Multi-Cloud Key Management: Service and Deployment Options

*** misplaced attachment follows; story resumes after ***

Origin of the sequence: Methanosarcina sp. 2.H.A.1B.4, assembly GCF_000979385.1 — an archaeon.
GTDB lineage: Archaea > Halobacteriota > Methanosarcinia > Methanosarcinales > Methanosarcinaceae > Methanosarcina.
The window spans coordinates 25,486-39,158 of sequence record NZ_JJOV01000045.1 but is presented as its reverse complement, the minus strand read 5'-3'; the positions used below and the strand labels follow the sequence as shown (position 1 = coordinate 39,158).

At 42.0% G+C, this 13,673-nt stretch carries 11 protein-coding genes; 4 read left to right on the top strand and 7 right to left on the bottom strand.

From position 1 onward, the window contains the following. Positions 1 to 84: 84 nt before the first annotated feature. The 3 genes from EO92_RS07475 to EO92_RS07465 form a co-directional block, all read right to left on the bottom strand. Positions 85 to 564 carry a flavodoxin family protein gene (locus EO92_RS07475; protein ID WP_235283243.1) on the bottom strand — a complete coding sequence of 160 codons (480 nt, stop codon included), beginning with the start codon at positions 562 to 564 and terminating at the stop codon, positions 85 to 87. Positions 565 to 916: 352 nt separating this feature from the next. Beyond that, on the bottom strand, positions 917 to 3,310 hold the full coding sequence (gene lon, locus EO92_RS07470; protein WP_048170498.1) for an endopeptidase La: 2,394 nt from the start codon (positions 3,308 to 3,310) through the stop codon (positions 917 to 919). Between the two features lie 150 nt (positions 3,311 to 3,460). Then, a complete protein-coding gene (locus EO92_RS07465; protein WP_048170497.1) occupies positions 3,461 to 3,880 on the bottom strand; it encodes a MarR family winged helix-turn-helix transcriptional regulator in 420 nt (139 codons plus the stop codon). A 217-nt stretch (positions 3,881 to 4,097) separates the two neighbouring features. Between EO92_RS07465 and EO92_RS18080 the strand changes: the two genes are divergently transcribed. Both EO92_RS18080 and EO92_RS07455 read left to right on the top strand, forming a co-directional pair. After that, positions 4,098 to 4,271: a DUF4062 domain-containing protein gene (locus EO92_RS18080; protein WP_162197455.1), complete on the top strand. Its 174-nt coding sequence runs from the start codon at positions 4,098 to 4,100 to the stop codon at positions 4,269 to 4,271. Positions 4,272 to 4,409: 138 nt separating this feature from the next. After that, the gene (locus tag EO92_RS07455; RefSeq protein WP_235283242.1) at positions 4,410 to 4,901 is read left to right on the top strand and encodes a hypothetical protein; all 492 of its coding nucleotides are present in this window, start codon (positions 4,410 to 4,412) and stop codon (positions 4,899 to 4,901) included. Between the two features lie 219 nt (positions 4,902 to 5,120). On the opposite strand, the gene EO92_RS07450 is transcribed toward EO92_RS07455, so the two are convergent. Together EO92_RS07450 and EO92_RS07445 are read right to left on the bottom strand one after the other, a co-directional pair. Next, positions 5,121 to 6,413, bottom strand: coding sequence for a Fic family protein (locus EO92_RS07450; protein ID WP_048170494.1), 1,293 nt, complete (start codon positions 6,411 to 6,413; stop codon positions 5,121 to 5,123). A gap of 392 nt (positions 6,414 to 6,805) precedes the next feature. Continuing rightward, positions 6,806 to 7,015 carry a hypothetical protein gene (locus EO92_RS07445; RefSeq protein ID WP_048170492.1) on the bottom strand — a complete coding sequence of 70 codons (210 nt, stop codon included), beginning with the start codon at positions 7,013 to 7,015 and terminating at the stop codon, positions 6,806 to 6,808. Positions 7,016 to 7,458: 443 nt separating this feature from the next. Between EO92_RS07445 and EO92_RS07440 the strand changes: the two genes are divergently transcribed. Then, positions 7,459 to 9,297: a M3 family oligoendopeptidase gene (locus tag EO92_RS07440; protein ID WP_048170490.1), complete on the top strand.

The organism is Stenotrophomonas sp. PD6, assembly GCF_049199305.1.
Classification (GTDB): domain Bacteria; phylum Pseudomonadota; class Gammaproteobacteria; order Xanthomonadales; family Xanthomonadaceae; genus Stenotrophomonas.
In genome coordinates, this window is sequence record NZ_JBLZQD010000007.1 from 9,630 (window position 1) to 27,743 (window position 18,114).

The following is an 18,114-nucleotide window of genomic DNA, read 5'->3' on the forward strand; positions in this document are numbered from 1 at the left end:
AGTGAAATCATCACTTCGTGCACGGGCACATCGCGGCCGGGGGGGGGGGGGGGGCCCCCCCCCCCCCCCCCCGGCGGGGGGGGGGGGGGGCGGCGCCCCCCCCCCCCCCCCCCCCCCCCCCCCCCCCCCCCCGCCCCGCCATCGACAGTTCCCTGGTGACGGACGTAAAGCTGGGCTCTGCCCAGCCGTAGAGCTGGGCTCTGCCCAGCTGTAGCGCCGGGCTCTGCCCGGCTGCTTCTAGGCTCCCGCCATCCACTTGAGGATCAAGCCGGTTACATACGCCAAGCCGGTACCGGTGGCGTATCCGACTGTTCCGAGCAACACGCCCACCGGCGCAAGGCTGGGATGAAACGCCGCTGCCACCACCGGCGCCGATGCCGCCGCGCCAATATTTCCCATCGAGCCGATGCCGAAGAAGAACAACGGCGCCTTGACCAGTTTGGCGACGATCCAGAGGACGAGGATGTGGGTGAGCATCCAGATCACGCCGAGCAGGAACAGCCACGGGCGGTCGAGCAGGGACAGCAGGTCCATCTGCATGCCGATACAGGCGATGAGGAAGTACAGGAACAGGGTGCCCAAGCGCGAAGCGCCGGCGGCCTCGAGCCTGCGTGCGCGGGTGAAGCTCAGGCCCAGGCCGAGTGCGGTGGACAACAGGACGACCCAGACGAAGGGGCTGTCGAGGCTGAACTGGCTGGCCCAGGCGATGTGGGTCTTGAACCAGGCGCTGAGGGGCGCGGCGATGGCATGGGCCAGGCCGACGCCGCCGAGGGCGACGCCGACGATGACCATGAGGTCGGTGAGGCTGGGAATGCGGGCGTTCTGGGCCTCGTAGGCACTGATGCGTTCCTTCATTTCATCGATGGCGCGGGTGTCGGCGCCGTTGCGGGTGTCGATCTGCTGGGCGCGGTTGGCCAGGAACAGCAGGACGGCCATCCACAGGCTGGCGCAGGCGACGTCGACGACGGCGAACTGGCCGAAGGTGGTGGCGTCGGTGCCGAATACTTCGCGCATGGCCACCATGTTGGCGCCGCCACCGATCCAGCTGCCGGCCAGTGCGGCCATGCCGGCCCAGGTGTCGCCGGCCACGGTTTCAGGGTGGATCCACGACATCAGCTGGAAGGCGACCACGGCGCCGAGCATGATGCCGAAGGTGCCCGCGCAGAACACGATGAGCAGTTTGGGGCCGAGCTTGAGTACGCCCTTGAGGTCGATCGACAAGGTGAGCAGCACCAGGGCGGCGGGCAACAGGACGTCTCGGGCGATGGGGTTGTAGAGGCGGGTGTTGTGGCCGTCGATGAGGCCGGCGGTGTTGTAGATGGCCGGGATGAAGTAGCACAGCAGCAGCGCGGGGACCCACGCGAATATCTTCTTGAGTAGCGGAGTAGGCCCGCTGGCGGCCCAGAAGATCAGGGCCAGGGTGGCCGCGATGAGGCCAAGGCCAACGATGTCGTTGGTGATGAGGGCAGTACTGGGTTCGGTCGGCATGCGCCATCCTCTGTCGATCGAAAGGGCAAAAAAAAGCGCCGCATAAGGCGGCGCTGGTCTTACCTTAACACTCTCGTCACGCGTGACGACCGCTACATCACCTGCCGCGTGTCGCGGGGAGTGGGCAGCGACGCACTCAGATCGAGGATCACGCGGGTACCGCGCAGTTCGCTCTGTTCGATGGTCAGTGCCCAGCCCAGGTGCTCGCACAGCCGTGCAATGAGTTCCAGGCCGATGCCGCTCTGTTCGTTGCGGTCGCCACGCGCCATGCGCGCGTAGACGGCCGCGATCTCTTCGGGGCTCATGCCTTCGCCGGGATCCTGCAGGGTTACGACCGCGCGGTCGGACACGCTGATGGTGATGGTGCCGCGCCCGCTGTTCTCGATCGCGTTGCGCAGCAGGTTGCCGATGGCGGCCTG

This post will discuss how to deploy encryption keys into a third-party cloud service. We illustrate the deployment options, along with the components of a solution. We will then walk through the process of getting a key from your on-premise Hardware Security Module (HSM) into a cloud HSM. We will discuss variations on using cloud-based HSM for all encryption operations, as well as cases where you instead delegate encryption operations to the cloud-native encryption service. We’ll close out with a discussion of software-based (non-HSM) key management systems running on IaaS cloud services. There are two basic design approaches to cloud key management. The most common model is generally referred to as ‘BYOK’ (Bring Your Own Key). As the name implies you place your own keys in a cloud HSM, and use your keys with the cloud HSM service to encrypt and decrypt content. This model requires HSM to work, but does supports all cloud service models (SaaS, PaaS, and IaaS) so long as the cloud vendor offers an HSM service. The second model is software-based key management. In this case you run the same key management software you currently use on-premise, but in a multi-tenant IaaS cloud. Your vendors supplies either a server or a container image containing the software, and you configure and deploy it in your cloud environment. Let’s jump into the specifics of each model, with some different ways each approach is used. BYOK Cloud platforms for commercial services offer encryption as an option for data storage and communications. With most cloud environments – especially SaaS – encryption is built-in and occurs by default for all tenants as part of the service. To keep things simple the encryption and key management interfaces are not exposed – instead encryption is a transparent function handled on the customer’s behalf. For select cloud services where stronger security is required, or regulations demand their use, Hardware Security Modules are provided as an option. These modules are physically and digitally hardened against attack to ensure that keys are secure from tampering and difficult to misuse. To incorporate HSM into a cloud service, cloud vendors typically offer an extension to their key management service. In some cases it’s a simple set of additional API, but in most cases a dashboard is provided with API for provisioning and key management. In some cases, particularly when you use the same type of HSM on-premise as your cloud vendor, the full suite of HSM functions may be available. So the amount of work you need to set up BYOK varies. Let’s take a closer look at getting your keys into the cloud. Exporting Keys Those of you used to using HSM on-premise understand that typically keys remain fully protected within the HSM, never extracted from its protection. When vendors configure HSM they are seeded with information about the vendor and the customer. This process can be reversed, providing the ability to extract keys, but generally not to use outside the HSM – traditionally only to seed another appliance. Key extraction is a manual process for most – if not all – HSM. It typically involves two or more security administrators providing credentials and a smart card or USB stick with a secure enclave to authenticate to the HSM, then requesting a new key for extraction. For most HSM extraction is similar: Once validation occurs, the HSM takes the customer’s master key and bundles it with information specific to the HSM vendor and the customer, and in some cases information specific to usage rights for the key, then encrypts the data. These added data elements provide additional protections for the key, dictating where it can be un-encrypted and how it may be used. Export of keys does not occur over any specific proxy, and is not performed synchronously with import on a destination HSM. Instead the encrypted information bundle is sent to the cloud service provider. A cloud HSM service likely leverages at least a 2-node HSM cluster, and each vendor implements their own integration layer, so key import specifics vary widely, as does the level of effort required. In general; once the customer has been provisioned for the cloud HSM service, they can import their master key via a dashboard, API, or command line. The customer’s master key bundle is used to create their intermediate keys as needed by their cloud key hierarchy, and those intermediate keys in turn are used to generate data encryption keys as needed. These encryption keys are copied into cloud HSM as needed. Each cloud provider scales up and maintains redundancy in its own ways, and they typically do not typically publish details of how. Instead they provide service guarantees for uptime and performance. The good news is you no longer need to worry much about these specifics, because they are taken care of for you. Additionally, cloud service providers do not as a rule use Active/Standby HSM pairs, preferring a more scalable ‘cloud’ of many hardware modules, handling importation of customer keys as needed, so resiliency is likely better than whatever you have on-premise today. Keep in mind that hardware-based key management support is still considered a special case by cloud service vendors. Not all customers demand it. And it is often not fully available as a self-service feature – there may be a manual sign-up process and availability in only specific regions or zones. Unlike built-in native encryption, HSM capabilities cost extra. Once you have your installed in the cloud HSM service you can use it to encrypt data. But how this works varies between different cloud service models, so we will look at a couple common cases. SaaS with HSM Encryption With many SaaS services, if you contract for a cloud-based HSM service, all encryption operations on your behalf are performed inside the HSM. The native cloud encryption service may satisfy the requests on your behalf so encryption and decryption are transparent, but key access and encryption operations are performed fully within the HSM. The graphic below illustrates